</sect2>

    <sect2>
      <title><acronym>OBEX</acronym> Object Push
	(<acronym>OPUSH</acronym>) Profile</title>

      <indexterm><primary>OBEX</primary></indexterm>
      <para><acronym>OBEX</acronym> is a widely used protocol for
	simple file transfers between mobile devices.  Its main use
	is in infrared communication, where it is used for generic
	file transfers between notebooks or <acronym>PDA</acronym>s,
	and for sending business cards or calendar entries between
	cellular phones and other devices with <acronym>PIM</acronym>
	applications.</para>

      <para>The <acronym>OBEX</acronym> server and client are
	implemented as a third-party package,
	<application>obexapp</application>, which is available as
	<filename role="package">comms/obexapp</filename> package or
	port.</para>

      <para>The <acronym>OBEX</acronym> client is used to push and/or
	pull objects from the <acronym>OBEX</acronym> server.  An
	object can, for example, be a business card or an appointment.
	The <acronym>OBEX</acronym> client can obtain the
	<acronym>RFCOMM</acronym> channel number from the remote
	device via <acronym>SDP</acronym>.  This can be done by
	specifying the service name instead of the
	<acronym>RFCOMM</acronym> channel number.  Supported service
	names are: <acronym>IrMC</acronym>, <acronym>FTRN</acronym>,
	and <acronym>OPUSH</acronym>.  It is also possible to specify
	the <acronym>RFCOMM</acronym> channel as a number.  Below is
	an example of an <acronym>OBEX</acronym> session where the
	device information object is pulled from the cellular phone,
	and a new object, the business card, is pushed into the
	phone's directory.</para>

      <screen>&prompt.user; <userinput>obexapp -a 00:80:37:29:19:a4 -C IrMC</userinput>
obex&gt; get telecom/devinfo.txt devinfo-t39.txt
Success, response: OK, Success (0x20)
obex&gt; put new.vcf
Success, response: OK, Success (0x20)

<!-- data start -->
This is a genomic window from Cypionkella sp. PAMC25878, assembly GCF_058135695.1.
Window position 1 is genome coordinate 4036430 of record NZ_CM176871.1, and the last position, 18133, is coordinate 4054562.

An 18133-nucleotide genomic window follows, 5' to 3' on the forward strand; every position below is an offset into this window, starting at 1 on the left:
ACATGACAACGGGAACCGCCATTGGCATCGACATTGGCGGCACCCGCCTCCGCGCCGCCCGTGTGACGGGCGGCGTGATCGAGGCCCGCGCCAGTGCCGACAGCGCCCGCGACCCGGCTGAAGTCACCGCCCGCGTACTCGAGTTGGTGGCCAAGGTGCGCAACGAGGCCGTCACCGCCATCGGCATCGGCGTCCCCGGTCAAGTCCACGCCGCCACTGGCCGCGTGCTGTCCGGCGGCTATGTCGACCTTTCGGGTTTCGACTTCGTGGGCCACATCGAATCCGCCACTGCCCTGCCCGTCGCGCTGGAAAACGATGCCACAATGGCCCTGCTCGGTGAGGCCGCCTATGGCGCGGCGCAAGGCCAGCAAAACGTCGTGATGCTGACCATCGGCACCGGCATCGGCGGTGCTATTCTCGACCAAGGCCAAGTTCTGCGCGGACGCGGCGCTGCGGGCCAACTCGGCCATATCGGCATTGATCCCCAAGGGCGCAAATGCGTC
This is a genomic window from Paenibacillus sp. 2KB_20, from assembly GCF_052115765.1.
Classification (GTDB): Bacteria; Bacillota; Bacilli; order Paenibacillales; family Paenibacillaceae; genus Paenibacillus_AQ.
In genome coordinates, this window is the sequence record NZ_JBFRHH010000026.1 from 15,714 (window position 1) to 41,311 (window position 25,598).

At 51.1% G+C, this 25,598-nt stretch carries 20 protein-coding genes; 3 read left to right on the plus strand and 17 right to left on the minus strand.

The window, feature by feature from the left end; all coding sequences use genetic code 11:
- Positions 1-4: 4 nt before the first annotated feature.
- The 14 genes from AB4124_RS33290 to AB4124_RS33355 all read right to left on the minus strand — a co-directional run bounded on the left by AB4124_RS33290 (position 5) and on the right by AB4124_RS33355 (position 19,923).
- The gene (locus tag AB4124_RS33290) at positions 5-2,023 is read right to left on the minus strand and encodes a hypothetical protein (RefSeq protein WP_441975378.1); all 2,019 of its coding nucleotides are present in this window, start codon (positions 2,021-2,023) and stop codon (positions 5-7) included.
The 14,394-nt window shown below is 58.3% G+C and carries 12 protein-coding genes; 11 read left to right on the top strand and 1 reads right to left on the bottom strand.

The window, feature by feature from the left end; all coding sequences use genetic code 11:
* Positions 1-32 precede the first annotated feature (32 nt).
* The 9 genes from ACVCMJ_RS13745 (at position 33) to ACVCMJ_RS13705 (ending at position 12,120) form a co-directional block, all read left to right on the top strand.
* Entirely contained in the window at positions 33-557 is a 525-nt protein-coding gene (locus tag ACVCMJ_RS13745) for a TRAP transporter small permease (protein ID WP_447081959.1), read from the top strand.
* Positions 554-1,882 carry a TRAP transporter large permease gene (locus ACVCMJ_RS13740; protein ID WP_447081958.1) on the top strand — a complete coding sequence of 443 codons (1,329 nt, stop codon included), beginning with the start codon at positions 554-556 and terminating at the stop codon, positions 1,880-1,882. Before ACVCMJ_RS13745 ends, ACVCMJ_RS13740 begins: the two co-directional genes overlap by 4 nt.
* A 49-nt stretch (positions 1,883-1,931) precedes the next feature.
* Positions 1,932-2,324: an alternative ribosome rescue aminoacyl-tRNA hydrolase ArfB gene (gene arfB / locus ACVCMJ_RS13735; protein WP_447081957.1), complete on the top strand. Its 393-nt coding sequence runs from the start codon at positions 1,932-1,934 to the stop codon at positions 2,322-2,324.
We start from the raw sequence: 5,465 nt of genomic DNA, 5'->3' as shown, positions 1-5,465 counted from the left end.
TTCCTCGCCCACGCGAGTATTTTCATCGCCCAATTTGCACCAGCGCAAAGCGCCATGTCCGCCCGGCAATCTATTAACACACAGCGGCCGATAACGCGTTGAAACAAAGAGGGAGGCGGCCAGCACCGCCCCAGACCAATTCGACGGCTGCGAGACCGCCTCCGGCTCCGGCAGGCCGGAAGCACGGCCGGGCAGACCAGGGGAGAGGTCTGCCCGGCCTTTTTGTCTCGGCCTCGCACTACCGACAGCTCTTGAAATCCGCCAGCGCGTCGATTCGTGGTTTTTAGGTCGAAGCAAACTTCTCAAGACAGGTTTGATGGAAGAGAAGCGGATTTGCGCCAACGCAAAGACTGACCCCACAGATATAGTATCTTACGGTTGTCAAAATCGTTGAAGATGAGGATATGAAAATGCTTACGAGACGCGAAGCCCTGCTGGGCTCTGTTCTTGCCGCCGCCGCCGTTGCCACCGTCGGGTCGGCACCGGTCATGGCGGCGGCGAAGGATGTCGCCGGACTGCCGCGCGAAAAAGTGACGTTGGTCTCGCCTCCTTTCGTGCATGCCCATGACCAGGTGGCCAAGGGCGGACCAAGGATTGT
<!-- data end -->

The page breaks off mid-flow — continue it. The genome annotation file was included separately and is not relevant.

obex&gt; di
Success, response: OK, Success (0x20)</screen>

      <para>In order to provide the <acronym>OPUSH</acronym> service,
	&man.sdpd.8; must be running and a root folder, where all
	incoming objects will be stored, must be created.  The
	default path to the root folder is <filename
	  class="directory">/var/spool/obex</filename>.  Finally,
	start the <acronym>OBEX</acronym> server on a valid
	<acronym>RFCOMM</acronym> channel number.  The
	<acronym>OBEX</acronym> server will automatically register
	the <acronym>OPUSH</acronym> service with the local
	<acronym>SDP</acronym> daemon.  The example below shows how
	to start the <acronym>OBEX</acronym> server.</para>

      <screen>&prompt.root; <userinput>obexapp -s -C 10</userinput></screen>
    </sect2>

    <sect2>
      <title>Serial Port Profile</title>

      <para>The Serial Port Profile (<acronym>SPP</acronym>) allows
	Bluetooth devices to perform serial cable emulation.  This
	profile allows legacy applications to use Bluetooth as a
	cable replacement, through a virtual serial port
	abstraction.</para>

      <para>In &os;, &man.rfcomm.sppd.1; implements
	<acronym>SPP</acronym> and a pseudo tty is used as a virtual
	serial port abstraction.  The example below shows how to
	connect to a remote device serial port service.  A
	<acronym>RFCOMM</acronym> channel does not have to be
	specified as &man.rfcomm.sppd.1; can obtain it from the
	remote device via <acronym>SDP</acronym>.  To override this,
	specify a <acronym>RFCOMM</acronym> channel on the command
	line.</para>

      <screen>&prompt.root; <userinput>rfcomm_sppd -a 00:07:E0:00:0B:CA -t /dev/ttyp6</userinput>
rfcomm_sppd[94692]: Starting on /dev/ttyp6...</screen>

      <para>Once connected, the pseudo tty can be used as serial
	port:</para>

      <screen>&prompt.root; <userinput>cu -l ttyp6</userinput></screen>
    </sect2>

    <sect2>
      <title>Troubleshooting</title>

      <sect3>
	<title>A Remote Device Cannot Connect</title>

	<para>Some older Bluetooth devices do not support role
	  switching.  By default, when &os; is accepting a new
	  connection, it tries to perform a role switch and become
	  master.  Devices, which do not support this will not be able
	  to connect.  Since role switching is performed when a
	  new connection is being established, it is not possible
	  to ask the remote device if it supports role switching.
	  There is a <acronym>HCI</acronym> option to disable role